That is such really great advice. So you basically you said three things, which are, the first two, much easier said than done. The third, you can deal with some other pressures, like from the board, right when you start talking about those synergies, but the first thing you said was maintaining the revenue of the targeted company. So you bought that company for a reason, you want to make sure none of that particular revenue erodes or goes to the competitor or whatever happens there. Second thing you said was making sure that you keep your top talent. And then thirdly, making sure that you’re able to keep your synergies and exceed them, but leave the sales organization alone as far as those synergy expectations, at least in the early days, or for customer facing roles. Now, I want to follow that up with a question. So we we did a recent survey that had over 600 companies that that responded, and half of them had been involved in an acquisition over the last 12 months. And we asked them, what were the biggest challenges that they had, and we had like seven or eight. But the top three were and I want to hear your I want to hear your feedback. The one was integrating the sales organization, integrating the two teams, the other was getting alignment across an overall go to market plan, which that sounds like so big, right? Another thing was the role definition. So just making sure that your teams have alignment on the roles and how they’re defined. I’ll give you a simple example of that. Because that was a big one for for our clients. Inside Sales, like Company A may be doing and behaving very differently than Company B, one could be entry level, a way to get into Field Sales, another might be a professional but of its own, and then finally, cross selling. And I’m sorry, there is one more incentive comp.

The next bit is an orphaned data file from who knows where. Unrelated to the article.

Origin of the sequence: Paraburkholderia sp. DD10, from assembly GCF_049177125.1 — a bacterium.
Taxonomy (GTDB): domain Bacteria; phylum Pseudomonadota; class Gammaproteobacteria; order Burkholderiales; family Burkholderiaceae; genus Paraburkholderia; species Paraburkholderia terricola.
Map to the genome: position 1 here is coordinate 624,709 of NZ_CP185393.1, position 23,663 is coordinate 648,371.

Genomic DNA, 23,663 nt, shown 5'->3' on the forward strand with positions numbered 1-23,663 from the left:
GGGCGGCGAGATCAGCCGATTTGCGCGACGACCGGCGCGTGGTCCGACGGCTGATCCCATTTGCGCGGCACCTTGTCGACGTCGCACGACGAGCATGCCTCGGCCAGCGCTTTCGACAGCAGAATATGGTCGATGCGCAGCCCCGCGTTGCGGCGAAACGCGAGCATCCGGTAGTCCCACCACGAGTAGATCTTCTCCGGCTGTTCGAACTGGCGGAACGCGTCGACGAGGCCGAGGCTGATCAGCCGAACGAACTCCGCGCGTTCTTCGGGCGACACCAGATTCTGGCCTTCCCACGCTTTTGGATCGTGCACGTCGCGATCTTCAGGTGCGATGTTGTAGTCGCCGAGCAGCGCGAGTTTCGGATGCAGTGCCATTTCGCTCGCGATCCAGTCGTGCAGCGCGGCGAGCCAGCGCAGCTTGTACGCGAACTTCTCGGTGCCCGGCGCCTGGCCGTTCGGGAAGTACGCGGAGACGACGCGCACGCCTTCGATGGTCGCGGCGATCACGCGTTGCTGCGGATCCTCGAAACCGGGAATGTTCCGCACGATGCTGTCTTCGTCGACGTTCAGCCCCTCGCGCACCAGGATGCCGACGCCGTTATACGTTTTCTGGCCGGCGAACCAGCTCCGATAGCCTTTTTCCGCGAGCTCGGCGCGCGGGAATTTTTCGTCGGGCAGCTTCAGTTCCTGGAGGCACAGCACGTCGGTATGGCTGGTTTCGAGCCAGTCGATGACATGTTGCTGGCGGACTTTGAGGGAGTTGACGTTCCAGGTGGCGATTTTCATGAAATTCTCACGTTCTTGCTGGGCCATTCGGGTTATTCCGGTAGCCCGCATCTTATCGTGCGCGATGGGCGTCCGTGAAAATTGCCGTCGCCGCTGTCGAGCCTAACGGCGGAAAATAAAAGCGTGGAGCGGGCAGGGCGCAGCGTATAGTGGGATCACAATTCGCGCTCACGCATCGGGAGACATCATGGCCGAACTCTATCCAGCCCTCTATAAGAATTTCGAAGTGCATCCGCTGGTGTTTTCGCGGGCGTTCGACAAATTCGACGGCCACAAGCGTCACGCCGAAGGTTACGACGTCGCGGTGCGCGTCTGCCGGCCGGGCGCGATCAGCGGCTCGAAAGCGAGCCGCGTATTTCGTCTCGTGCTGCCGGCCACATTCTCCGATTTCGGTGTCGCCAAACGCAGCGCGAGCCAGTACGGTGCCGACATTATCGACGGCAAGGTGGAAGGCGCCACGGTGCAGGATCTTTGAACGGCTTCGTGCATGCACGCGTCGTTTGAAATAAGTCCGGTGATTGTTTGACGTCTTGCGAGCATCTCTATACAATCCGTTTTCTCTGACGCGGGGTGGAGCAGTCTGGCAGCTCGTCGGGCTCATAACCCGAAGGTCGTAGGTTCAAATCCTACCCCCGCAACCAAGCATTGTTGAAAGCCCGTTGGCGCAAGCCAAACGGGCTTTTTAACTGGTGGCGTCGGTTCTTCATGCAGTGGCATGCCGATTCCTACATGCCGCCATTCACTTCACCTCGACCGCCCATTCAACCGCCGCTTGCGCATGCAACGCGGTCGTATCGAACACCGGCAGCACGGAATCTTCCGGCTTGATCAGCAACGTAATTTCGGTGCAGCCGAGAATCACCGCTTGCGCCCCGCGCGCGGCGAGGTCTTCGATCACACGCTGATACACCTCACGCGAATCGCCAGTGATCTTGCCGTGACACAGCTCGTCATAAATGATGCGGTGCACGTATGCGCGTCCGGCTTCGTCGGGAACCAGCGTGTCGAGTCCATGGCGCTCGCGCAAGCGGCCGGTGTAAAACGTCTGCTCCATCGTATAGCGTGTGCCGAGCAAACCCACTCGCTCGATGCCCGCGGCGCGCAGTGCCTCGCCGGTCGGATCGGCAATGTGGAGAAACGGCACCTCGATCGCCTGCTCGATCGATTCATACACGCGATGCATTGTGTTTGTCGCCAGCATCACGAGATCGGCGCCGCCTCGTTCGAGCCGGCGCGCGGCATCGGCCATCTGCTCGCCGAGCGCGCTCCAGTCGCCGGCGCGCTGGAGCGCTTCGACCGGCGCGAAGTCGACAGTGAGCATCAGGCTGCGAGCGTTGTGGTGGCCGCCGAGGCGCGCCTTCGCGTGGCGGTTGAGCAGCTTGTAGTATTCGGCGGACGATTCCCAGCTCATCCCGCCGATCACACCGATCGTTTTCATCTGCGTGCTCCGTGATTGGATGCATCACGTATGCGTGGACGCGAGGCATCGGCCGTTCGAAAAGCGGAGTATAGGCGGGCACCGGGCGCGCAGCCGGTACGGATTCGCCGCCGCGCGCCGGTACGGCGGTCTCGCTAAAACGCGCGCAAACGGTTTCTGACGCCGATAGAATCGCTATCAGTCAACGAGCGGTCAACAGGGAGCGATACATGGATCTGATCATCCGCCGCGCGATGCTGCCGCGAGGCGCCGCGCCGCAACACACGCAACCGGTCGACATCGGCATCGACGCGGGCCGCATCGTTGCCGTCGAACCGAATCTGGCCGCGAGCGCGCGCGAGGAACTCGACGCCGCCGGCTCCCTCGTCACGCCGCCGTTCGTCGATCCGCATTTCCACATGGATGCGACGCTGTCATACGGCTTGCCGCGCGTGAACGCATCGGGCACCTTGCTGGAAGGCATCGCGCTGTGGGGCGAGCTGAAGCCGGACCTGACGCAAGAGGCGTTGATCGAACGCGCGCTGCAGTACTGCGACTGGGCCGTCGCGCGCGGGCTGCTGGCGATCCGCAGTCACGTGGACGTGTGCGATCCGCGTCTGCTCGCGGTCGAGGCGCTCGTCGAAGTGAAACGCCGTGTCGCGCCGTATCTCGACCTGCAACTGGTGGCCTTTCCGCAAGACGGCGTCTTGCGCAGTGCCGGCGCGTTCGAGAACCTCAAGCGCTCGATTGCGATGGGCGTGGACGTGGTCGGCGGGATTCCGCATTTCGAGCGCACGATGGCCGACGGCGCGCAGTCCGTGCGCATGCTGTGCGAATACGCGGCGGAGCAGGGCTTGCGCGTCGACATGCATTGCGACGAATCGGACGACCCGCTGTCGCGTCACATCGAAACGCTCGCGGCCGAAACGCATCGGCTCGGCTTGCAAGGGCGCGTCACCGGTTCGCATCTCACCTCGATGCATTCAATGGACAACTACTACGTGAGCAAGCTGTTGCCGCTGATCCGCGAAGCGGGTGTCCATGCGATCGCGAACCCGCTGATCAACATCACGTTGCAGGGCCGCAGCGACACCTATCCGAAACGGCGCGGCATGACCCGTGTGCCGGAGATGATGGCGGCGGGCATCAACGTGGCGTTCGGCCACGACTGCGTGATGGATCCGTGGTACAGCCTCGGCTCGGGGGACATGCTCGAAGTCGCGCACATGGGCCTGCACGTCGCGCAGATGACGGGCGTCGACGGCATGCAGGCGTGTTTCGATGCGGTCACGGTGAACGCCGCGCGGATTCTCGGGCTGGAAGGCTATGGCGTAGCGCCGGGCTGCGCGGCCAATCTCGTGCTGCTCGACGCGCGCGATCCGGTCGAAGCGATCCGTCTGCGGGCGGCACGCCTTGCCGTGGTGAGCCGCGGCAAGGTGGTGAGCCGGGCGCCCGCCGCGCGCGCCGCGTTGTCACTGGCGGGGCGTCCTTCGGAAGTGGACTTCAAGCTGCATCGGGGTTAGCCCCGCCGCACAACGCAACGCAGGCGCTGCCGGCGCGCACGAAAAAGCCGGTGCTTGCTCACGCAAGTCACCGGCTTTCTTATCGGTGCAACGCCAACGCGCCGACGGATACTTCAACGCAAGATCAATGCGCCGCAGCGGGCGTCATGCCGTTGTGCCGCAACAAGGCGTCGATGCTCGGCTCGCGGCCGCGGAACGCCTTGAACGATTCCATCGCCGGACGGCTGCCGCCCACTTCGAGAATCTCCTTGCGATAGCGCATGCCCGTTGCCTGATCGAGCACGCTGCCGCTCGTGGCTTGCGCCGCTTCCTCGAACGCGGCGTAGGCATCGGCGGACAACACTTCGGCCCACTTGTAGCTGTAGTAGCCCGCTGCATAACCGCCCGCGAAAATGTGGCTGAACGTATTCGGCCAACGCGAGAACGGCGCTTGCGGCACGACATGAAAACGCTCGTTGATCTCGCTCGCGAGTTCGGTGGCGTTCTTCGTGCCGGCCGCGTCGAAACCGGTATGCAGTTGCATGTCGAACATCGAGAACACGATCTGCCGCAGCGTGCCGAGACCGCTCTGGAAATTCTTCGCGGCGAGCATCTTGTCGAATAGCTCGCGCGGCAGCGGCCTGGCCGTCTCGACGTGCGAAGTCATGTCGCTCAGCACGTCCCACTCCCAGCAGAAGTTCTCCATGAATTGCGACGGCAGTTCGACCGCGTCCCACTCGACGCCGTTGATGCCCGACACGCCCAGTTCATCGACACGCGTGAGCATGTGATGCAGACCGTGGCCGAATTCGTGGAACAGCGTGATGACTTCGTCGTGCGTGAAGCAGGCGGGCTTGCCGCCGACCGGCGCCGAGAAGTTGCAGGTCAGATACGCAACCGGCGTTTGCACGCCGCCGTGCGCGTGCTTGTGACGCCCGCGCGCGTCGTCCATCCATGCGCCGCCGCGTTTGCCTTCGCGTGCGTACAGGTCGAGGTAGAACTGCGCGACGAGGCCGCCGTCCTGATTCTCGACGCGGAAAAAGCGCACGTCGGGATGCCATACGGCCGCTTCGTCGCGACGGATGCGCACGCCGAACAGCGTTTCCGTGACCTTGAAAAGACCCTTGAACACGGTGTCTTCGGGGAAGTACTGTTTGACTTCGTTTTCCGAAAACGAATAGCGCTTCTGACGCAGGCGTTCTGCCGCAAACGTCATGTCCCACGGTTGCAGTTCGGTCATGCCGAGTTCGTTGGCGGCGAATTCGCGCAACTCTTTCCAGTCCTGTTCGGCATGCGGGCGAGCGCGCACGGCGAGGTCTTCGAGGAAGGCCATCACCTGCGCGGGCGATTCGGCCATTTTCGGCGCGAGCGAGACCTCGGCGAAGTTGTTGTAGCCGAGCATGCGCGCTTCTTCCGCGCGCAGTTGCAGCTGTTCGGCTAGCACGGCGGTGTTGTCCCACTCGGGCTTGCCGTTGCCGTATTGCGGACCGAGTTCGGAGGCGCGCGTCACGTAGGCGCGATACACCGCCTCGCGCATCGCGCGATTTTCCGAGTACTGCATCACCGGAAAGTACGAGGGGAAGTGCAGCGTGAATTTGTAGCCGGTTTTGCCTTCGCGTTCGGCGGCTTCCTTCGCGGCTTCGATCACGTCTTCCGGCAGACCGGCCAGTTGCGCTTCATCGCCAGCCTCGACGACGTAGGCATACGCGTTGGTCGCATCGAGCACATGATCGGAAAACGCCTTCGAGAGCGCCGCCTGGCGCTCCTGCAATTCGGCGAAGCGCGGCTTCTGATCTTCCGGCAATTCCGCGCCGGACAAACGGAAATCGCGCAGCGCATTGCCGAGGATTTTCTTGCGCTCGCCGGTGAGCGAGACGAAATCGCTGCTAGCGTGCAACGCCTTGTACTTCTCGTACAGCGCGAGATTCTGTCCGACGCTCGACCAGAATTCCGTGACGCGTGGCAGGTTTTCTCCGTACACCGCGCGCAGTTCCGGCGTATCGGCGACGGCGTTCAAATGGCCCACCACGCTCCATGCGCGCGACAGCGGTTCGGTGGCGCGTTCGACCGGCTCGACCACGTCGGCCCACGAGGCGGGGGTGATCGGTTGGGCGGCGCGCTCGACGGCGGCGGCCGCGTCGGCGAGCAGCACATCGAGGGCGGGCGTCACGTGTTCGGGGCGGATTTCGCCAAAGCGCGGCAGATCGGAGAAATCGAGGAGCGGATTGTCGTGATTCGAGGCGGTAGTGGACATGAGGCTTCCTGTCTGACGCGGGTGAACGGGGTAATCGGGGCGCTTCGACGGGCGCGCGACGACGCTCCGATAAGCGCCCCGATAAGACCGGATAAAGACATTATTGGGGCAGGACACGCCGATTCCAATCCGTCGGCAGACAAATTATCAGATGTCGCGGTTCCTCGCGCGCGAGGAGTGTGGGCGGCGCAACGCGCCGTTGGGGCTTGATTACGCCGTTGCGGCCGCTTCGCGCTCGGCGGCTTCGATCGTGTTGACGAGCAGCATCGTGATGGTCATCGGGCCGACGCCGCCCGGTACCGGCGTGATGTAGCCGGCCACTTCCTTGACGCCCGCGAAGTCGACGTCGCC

Yeah, cross selling is an elusive one. I’ve always found that to be the most difficult. Every time we did a transaction with a different PE company. We had five different business units and they would say oh boy, if you just cross sell more, cross sell more. We spent a lot of energy on and we merged it, we compensated it, but I’ll tell you, that’s that’s probably the most difficult one. The three that come to mind to me, and those all resonate, right they’re all real issues. But you know, number one is the comp plans, right? They’re likely to be very different in comp plan speak a lot about culture of the organization. Right, we bought one company and their comp plan was such that no salesperson could make more than their CEO. And we always viewed it as we, if we have a salesperson that makes more than their CEO, you know, assuming they did the right incentives are in place. That’s awesome, right? So the comp plan is an area that you need to tread, um, you don’t need to rush that one. Right? There’s a lot of complexity there. That can demotivate the sales team. Right. And we would typically, you have to look at your cost of sales. But we we’d be very intentional on the competence, but not rush it. The second area is the territory planning realignment, again, that is not an area to rush, right, you’re gonna have some obvious, most likely overlap and some accounts and so forth, right, maybe the same decision maker or not, but there’s just a lot of anxiety around territory planning. And I think we’ve always treaded lightly on that, and then potentially just communicate a lot. And the third is what you talked about is the alignment of the roles. You know, an account manager at one company might be very reactive. And an account manager in our company was a quota based farmer that drove growth year over year 20%. So in the role definition, especially in a merger, you can cause a lot of consternation that really has to be thought out well. So those are the three that I always think through with that even though the president of the company, I was involved heavily in all those decisions. As we acquired companies just knowing if you weren’t, if those weren’t addressed correctly and appropriately, you’re gonna have some problems on voluntary attrition.